Back in 2020, Kourosh Ahari’s debut feature The Night became the first American-produced film to get a license for theatrical release in Iran since the Islamic Revolution of 1979. The film, a US–Iran coproduction that was made by multiple Iranian Americans and shot in Los Angeles, follows a single married Iranian couple living in the US as they spend a hellacious night in a hotel that may never let them leave. Beyond its historical significance, The Night boasts carefully calculated scares, stylish cinematography, and impressive acting, signaling that it’s one of the best horror films made in recent years.
We’re introduced to Babak (Shahab Hosseini) and his wife Neda (Niousha Noor) during a game night with some of their fellow Iranian transplants living in LA. The group almost exclusively speaks Farsi, even though one of their friends is married to an American woman. They’re playing a game of Mafia, which is crucially a game of lies. While most players are citizens, two are mafiosos, and they “kill” a player each “night,” while the citizens try to identify the mafiosos during the “day.” Babak shows that he’s a skilled deceiver, as he makes it to the end of the game despite being a mafioso, along with one of his male friends. The social event also includes some vodka, and Babak imbibes heartily, despite Neda’s concern that he’ll get drunk.
Despite the fact that he has been drinking, Babak insists on driving the half-hour or so it will take to get home, and Neda can’t as her license has been suspended. They’re also accompanied by their infant daughter, who spent most of the evening sleeping. But a simple trip home ends up taking more than an hour thanks to a haywire GPS system, and Babak heeds his wife’s calls for him to stop driving by stopping for the night at the Hotel Normandie, located in LA’s Koreatown neighborhood. The hotel has a warm brick exterior, but the interior is far more sinister (at least as production designer Jennifer Dehghan and cinematographer Maz Makhani make it look). The bickering couple settles in for a night of good sleep before resuming the short journey, but they’re beset by a young child who runs around the hallways banging on their door and crying out for “Mommy,” even though there are no other guests that night. (Sure.) Later, when Babak goes downstairs to get some water to make the baby’s formula, he runs into a woman that initially seems to be Neda, before he pulls back in fear once he sees her true face.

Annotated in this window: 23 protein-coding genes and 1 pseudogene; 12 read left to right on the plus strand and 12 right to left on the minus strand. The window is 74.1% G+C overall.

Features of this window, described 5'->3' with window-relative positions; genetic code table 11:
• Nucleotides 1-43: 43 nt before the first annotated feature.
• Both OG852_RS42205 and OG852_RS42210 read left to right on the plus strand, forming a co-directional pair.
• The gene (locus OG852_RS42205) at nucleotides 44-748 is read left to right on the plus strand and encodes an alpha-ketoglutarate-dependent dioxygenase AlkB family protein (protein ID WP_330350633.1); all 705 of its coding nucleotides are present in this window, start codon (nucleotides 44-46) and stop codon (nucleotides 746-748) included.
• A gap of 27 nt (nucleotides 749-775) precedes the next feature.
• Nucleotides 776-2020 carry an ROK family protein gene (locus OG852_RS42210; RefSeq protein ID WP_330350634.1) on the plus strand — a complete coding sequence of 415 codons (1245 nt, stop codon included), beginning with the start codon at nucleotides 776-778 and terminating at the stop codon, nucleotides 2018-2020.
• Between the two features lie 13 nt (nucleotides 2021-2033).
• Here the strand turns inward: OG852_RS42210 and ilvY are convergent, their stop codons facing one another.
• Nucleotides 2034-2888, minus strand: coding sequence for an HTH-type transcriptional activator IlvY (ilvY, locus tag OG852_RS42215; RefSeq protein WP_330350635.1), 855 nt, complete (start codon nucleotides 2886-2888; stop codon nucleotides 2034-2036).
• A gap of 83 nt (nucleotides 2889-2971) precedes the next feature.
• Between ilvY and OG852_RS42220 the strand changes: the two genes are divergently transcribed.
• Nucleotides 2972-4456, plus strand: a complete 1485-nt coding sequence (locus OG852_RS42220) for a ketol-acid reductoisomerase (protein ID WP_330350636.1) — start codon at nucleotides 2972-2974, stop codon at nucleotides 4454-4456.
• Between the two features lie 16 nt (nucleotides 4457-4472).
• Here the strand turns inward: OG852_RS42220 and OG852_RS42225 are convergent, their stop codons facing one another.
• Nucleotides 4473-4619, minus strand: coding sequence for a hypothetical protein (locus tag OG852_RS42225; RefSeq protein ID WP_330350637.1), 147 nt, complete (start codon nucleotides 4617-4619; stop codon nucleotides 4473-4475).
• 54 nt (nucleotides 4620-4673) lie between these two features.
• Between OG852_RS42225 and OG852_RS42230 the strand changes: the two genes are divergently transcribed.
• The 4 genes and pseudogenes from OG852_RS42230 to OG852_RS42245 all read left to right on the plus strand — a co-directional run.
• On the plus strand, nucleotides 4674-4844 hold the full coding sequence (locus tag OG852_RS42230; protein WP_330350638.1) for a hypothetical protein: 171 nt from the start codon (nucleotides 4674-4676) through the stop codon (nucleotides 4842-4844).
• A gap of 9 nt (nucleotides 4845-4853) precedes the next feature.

The Night has plenty of stylish thrills to keep viewers riveted, but it’s the fully realized performances that help elevate it over so many other horror films.
Ahari and his co-screenwriter Milad Jarmooz take their time in revealing who the child and the woman are and what their connection to Babak and Neda are, but the two figures are carefully calculated to have maximum impact on the couple, even if it takes them a while to figure out the connection. The Night uses some of the clichéd techniques of modern horror films like seat-rattling jump scares, but at least in this case they’re warranted as spectral figures harass the couple and bang on their door and from the room above. Once the two figure out what’s going on they make a run for it, but the Hotel Normandie (or the figures haunting them) won’t let them leave.
The Night is a fairly low-budget feature, but it looks far more elegant and sophisticated than it has any right two, thanks to Ahari’s potent direction and Makhani’s elegant use of shadows. It’s surprising that the Hotel Normandie would even allow a horror movie to be filmed on the premises, but the filmmakers make excellent use of its bare corridors and dimly lit staircases. They’re not inherently creepy spaces, but when you’re already on edge they adopt a sinister sheen. At 105 minutes, The Night is longer than most contemporary horror films, but the extra runtime allows the movie’s mysteries to play out gradually and deliberately, allowing viewers to try to figure out what torments the couple for themselves. However, it’s The Night’s stellar cast that truly elevates it above most horror films, where acting skills are often treated as optional. Hosseini is best known for his multiple collaborations with the great Iranian director Asghar Farhadi in About Elly (2009), A Separation (2011), and The Salesman (2016), and here he delivers a performance that ranks with his work in those films. As Babak comes to understand the forces preventing him from leaving the Hotel Normandie, he tries to hide his secret from Neda, even though telling her might be their only way to free themselves. Noor may have the more difficult role, as she has to be the more responsible of the two, but she navigates it without allowing her character to turn into a nag. The Night has plenty of stylish thrills to keep viewers riveted, but it’s the fully realized performances that help elevate it over so many other horror films.